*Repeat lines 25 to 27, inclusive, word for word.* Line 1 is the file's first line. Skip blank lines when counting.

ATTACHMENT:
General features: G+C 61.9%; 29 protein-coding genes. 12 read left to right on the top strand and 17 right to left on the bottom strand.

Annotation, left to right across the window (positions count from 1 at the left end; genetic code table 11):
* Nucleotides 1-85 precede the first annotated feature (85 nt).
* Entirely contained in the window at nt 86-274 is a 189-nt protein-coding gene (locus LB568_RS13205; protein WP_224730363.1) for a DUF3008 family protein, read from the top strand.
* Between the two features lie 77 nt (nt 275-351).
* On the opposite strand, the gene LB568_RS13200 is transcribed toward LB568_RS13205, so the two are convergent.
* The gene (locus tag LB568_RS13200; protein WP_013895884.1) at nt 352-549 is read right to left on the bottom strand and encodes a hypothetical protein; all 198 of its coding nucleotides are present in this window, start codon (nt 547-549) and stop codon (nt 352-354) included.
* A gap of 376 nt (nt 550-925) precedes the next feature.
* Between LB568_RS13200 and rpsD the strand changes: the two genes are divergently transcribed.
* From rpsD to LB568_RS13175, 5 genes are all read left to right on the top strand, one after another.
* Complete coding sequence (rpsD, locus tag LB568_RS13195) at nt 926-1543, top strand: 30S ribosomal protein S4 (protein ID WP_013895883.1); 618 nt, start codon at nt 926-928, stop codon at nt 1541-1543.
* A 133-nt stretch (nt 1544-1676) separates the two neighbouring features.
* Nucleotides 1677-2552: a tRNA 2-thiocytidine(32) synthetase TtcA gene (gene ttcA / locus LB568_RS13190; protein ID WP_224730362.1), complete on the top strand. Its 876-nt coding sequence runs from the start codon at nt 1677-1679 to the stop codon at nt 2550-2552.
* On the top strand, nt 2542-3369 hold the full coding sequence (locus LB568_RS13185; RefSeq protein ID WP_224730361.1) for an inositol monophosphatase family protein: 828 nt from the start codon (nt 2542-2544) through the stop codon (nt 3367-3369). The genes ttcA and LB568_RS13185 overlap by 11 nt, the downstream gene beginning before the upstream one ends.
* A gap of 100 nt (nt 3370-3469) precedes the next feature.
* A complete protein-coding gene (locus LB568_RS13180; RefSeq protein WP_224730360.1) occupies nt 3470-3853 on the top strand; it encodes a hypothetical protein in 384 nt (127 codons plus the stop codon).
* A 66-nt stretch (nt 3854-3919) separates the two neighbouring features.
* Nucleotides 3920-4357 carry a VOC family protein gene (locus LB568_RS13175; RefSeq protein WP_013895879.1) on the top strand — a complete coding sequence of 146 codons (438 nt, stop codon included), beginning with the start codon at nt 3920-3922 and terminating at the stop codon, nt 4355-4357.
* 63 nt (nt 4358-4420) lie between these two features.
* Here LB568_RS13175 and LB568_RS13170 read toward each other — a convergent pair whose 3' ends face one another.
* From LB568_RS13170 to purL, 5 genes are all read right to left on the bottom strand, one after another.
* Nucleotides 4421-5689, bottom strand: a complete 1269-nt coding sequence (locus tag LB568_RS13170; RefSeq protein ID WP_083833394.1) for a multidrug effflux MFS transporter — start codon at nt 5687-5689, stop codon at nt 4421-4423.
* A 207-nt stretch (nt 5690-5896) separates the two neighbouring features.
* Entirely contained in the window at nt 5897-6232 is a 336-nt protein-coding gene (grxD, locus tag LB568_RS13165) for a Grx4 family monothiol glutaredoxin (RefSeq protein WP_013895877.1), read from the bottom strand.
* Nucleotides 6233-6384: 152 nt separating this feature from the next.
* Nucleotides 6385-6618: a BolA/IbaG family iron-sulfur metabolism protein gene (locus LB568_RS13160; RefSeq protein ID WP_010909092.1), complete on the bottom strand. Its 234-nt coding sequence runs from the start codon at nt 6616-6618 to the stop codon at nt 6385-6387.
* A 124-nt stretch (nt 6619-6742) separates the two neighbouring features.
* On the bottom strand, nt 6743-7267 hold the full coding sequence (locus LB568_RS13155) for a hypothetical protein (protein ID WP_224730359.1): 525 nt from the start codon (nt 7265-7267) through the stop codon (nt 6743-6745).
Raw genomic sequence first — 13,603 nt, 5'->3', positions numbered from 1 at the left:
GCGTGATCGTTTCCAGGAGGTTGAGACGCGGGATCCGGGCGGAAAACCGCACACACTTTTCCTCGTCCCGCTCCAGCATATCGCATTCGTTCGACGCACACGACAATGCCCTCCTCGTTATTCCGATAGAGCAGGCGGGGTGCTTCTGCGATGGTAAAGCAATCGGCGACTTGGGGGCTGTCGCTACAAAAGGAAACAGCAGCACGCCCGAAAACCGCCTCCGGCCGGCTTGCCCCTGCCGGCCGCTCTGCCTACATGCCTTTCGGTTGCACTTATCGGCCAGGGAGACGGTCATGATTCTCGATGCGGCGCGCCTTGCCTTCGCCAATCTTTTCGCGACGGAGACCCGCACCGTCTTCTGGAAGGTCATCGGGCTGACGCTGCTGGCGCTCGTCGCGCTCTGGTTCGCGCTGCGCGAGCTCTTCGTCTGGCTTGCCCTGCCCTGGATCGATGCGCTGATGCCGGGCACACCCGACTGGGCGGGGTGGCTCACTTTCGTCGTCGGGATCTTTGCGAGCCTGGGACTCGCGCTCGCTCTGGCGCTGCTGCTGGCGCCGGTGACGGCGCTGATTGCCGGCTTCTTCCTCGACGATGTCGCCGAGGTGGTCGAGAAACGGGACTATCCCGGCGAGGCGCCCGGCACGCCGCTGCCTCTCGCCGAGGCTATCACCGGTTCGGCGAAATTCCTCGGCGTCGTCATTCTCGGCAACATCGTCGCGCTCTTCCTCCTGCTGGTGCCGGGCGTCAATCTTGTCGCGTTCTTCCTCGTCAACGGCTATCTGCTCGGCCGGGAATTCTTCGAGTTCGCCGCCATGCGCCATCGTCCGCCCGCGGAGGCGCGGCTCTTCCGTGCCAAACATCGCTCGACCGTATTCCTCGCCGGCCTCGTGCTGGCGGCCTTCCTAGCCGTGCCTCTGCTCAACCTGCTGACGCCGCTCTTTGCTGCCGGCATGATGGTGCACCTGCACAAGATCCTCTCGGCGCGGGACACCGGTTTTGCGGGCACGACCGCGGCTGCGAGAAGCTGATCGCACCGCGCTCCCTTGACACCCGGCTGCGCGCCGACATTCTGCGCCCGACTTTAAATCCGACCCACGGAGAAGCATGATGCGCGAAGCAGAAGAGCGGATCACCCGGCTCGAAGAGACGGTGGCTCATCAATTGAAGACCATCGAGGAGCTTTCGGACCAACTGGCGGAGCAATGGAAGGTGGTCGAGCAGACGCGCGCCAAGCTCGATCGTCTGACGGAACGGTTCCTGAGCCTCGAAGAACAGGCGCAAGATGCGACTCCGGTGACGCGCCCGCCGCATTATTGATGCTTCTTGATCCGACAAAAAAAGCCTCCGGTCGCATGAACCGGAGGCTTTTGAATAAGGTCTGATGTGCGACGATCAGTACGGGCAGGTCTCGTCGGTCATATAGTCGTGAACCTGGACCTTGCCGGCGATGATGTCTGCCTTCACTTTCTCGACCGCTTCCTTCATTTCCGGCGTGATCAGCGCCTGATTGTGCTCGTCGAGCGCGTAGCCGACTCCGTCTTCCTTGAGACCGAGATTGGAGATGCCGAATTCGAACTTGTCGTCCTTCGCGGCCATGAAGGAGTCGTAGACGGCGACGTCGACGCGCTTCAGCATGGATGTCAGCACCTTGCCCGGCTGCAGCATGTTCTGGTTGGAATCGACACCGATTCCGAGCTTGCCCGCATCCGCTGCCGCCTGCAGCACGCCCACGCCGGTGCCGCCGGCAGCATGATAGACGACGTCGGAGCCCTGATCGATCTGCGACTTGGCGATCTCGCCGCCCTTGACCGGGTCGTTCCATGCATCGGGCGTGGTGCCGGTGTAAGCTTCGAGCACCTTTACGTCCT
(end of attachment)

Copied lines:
* Nucleotides 6233-6384: 152 nt separating this feature from the next.
* Nucleotides 6385-6618: a BolA/IbaG family iron-sulfur metabolism protein gene (locus LB568_RS13160; RefSeq protein ID WP_010909092.1), complete on the bottom strand. Its 234-nt coding sequence runs from the start codon at nt 6616-6618 to the stop codon at nt 6385-6387.
* A 124-nt stretch (nt 6619-6742) separates the two neighbouring features.